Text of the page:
Texas Cooperative Extension,
Texas A&M University, College Station, Texas

July-August 2004

Catalpa, Catalpa bignonioides

Cynthia W. MuellerCollege Station, TX

Catalpa, Catalpa bignonioides
Catalpa, C. bignonioides


The Southern catalpa is a native of portions of Georgia and Florida, and of Alabama and eastern Mississippi, and was highly regarded by the first settlers in the South. According to Greg Grant - an admirer of the catalpa - Mark Catsby discovered the species in 1726 and soon introducted it to gardens in England and America. Catalpas were planted at Mt. Vernon by George Washington.

Several of the common names associated with the catalpa have to do with the caterpillars that often can be found on them: fishbait tree or wormtree. Fishermen learned long ago that Ceratomia catalpae, a moth of the Sphinx family, made excellent fishbait. These are collected from local trees by fishermen or sold from bait stands. Dr. John Jackman of the Department of Entomology, Texas A&M, reports, "They occur here and throughout East Texas. I have seen a few local trees in years past that had hundreds of them. They do seem a bit irregular in appearing, though, from year to year. Parasites and pathogens (disease) probably have a big impact on their numbers. Remember that they are very seasonal, too. If you have them they would only be there for a month or so in the spring. There might be a second generation in the fall of the year, in some cases."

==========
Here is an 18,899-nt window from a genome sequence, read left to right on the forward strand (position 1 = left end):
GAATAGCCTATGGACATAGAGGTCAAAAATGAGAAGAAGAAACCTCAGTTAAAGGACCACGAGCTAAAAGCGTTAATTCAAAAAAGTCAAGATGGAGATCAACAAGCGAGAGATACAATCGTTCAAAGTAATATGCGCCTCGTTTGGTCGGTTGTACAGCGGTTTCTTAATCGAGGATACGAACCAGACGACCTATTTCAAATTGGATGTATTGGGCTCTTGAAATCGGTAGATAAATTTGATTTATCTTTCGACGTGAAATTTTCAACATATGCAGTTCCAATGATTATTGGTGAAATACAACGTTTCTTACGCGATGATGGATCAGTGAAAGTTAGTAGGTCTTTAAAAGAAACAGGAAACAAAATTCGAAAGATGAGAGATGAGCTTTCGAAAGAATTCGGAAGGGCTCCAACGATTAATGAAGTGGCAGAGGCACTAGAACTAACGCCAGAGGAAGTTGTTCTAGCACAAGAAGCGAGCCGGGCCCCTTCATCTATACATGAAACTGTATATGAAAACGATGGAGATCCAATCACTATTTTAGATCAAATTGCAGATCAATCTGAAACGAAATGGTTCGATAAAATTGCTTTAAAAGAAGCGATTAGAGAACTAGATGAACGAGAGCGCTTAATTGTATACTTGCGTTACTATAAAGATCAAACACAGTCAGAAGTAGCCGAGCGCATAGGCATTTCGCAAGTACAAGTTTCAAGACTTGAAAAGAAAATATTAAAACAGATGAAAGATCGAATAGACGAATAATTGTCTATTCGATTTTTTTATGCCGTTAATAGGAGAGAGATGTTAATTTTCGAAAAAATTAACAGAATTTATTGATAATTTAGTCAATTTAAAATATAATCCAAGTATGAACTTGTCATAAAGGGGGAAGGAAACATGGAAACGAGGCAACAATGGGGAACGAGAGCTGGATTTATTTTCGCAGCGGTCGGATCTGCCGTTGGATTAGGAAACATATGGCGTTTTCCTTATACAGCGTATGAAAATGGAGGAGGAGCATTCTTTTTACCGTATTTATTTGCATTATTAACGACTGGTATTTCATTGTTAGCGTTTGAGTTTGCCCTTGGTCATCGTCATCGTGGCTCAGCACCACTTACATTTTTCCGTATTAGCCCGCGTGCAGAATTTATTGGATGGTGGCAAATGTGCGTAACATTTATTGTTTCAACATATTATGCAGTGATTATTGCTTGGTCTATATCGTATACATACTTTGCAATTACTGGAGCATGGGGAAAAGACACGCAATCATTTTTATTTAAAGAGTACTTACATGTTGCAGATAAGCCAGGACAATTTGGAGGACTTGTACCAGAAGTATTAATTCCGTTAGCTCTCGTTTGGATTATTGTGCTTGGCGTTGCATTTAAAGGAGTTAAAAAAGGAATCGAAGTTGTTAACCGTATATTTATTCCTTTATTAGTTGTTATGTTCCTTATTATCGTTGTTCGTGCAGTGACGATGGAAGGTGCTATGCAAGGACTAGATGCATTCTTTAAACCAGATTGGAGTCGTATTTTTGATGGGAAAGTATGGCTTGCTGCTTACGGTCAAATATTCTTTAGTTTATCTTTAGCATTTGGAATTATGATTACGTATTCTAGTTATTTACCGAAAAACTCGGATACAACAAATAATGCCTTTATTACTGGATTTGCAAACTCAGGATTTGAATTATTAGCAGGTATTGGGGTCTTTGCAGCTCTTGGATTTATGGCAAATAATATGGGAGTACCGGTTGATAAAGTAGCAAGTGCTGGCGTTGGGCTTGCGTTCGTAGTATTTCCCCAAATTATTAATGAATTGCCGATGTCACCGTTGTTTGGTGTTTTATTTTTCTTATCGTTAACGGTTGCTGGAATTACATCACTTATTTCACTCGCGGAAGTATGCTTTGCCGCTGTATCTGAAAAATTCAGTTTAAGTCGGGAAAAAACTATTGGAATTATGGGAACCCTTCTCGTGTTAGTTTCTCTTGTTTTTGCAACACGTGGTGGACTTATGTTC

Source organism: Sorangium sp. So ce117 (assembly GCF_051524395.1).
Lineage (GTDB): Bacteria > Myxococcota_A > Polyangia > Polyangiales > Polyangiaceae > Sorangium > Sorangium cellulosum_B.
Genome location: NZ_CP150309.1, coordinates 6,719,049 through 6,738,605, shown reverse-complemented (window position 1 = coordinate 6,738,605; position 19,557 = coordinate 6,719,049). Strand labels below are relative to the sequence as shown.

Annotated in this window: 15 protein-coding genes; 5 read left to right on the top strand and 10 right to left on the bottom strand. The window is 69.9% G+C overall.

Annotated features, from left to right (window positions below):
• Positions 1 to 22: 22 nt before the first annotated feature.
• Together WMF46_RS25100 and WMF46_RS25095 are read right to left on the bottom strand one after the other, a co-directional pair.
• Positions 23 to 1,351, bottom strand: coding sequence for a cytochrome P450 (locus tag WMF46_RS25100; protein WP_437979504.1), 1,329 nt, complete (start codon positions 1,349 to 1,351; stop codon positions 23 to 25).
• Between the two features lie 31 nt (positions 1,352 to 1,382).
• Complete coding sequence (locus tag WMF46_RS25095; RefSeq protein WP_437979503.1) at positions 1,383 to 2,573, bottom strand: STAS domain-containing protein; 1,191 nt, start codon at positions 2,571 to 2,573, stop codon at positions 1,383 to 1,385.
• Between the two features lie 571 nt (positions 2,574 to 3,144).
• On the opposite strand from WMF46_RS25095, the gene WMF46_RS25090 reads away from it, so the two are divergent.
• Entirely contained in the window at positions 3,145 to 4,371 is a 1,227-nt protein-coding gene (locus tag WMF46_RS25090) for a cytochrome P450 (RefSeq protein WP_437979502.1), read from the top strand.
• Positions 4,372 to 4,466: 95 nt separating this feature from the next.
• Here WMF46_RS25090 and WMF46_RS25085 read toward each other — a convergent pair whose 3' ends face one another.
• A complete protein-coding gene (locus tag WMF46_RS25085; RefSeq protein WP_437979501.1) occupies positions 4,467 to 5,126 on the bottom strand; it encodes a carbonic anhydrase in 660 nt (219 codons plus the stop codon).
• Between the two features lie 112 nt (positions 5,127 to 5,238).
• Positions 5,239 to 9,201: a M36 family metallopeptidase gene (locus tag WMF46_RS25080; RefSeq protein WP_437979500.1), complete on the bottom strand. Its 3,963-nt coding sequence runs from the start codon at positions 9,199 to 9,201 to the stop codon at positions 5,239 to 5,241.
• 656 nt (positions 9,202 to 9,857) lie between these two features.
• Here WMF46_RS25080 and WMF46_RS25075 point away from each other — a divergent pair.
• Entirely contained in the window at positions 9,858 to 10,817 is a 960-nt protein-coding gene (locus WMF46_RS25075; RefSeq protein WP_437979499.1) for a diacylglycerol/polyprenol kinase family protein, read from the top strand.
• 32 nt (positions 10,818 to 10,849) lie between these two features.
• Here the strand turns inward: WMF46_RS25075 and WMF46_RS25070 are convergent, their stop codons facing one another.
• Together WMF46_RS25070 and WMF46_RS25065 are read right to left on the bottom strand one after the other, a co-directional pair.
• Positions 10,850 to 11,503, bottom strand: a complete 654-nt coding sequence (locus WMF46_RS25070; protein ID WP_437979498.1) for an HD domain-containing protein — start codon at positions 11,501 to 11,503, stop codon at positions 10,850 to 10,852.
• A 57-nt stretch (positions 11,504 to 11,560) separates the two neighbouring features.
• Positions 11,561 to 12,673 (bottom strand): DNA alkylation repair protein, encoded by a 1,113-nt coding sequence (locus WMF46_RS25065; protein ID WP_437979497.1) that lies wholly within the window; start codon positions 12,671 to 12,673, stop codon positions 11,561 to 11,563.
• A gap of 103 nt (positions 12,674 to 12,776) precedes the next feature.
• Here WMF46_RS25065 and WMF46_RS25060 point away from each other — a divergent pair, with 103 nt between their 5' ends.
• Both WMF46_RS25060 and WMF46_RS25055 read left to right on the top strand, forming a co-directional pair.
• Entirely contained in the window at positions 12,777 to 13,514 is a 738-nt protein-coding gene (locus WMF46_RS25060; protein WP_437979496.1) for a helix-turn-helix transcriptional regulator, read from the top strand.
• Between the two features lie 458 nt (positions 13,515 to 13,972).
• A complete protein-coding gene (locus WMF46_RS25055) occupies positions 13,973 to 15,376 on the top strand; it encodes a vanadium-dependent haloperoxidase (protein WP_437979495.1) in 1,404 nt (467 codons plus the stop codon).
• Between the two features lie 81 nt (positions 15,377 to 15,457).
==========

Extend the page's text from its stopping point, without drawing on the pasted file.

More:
Ceratomia catalpae, or fishing worm
Ceratomia catalpae, catalpa fishing worm
courtesy of L.L. Hyche, Department of Entomology,
Auburn University.
Catalpas are deciduous trees with heart-shaped leaves from 6" to a foot in length, and bear large panicles of white flowers, spotted and lined with purple and yellow, followed by long, slender bean-like seed pods. The trees may grow as tall as 45 feet. They are not particular as to soils as long as they are not too wet, or too alkaline.

The related Catalpa speciosa, Northern or Hardy Catalpa, is a somewhat larger tree with somewhat less attractive flowers. It is not very common in Texas.

Catalpas are close relatives of the Desert Willow (Chilopsis). The Royal Palownia (P. tomentosa), Princess or Empress Tree, is very similar in style to the catalpa but is actually an Asian species belonging to the Scrophulariaceae, and has beautiful softly lavender or purple flowers and very sought-after wood.

Ceratomia catalpae, adult sphinx moth
Ceratomia adult Sphinx moth
courtesy of L.L. Hyche, Department of Entomology,
Auburn University.